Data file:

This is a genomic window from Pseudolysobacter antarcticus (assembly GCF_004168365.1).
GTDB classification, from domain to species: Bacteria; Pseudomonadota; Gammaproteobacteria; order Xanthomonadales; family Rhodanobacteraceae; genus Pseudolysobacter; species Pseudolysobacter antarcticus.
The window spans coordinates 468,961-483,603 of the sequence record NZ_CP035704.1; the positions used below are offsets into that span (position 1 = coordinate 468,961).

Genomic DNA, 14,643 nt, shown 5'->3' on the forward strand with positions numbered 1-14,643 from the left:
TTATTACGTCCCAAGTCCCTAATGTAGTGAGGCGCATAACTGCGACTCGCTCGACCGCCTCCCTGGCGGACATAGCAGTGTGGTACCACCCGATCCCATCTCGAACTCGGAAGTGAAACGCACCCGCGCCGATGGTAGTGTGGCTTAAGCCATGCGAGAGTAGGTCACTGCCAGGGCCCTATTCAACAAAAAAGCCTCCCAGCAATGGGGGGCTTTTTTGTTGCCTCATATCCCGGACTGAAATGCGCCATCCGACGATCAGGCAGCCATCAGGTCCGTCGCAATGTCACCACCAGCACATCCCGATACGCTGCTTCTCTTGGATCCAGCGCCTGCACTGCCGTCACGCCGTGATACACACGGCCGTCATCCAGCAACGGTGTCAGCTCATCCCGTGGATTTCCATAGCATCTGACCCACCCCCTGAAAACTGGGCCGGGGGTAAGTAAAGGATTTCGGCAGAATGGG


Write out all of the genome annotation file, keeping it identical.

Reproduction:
This is a genomic window from Pseudolysobacter antarcticus (assembly GCF_004168365.1).
GTDB classification, from domain to species: Bacteria; Pseudomonadota; Gammaproteobacteria; order Xanthomonadales; family Rhodanobacteraceae; genus Pseudolysobacter; species Pseudolysobacter antarcticus.
The window spans coordinates 468,961-483,603 of the sequence record NZ_CP035704.1; the positions used below are offsets into that span (position 1 = coordinate 468,961).

Genomic DNA, 14,643 nt, shown 5'->3' on the forward strand with positions numbered 1-14,643 from the left:
TTATTACGTCCCAAGTCCCTAATGTAGTGAGGCGCATAACTGCGACTCGCTCGACCGCCTCCCTGGCGGACATAGCAGTGTGGTACCACCCGATCCCATCTCGAACTCGGAAGTGAAACGCACCCGCGCCGATGGTAGTGTGGCTTAAGCCATGCGAGAGTAGGTCACTGCCAGGGCCCTATTCAACAAAAAAGCCTCCCAGCAATGGGGGGCTTTTTTGTTGCCTCATATCCCGGACTGAAATGCGCCATCCGACGATCAGGCAGCCATCAGGTCCGTCGCAATGTCACCACCAGCACATCCCGATACGCTGCTTCTCTTGGATCCAGCGCCTGCACTGCCGTCACGCCGTGATACACACGGCCGTCATCCAGCAACGGTGTCAGCTCATCCCGTGGATTTCCATAGCATCTGACCCACCCCCTGAAAACTGGGCCGGGGGTAAGTAAAGGATTTCGGCAGAATGGG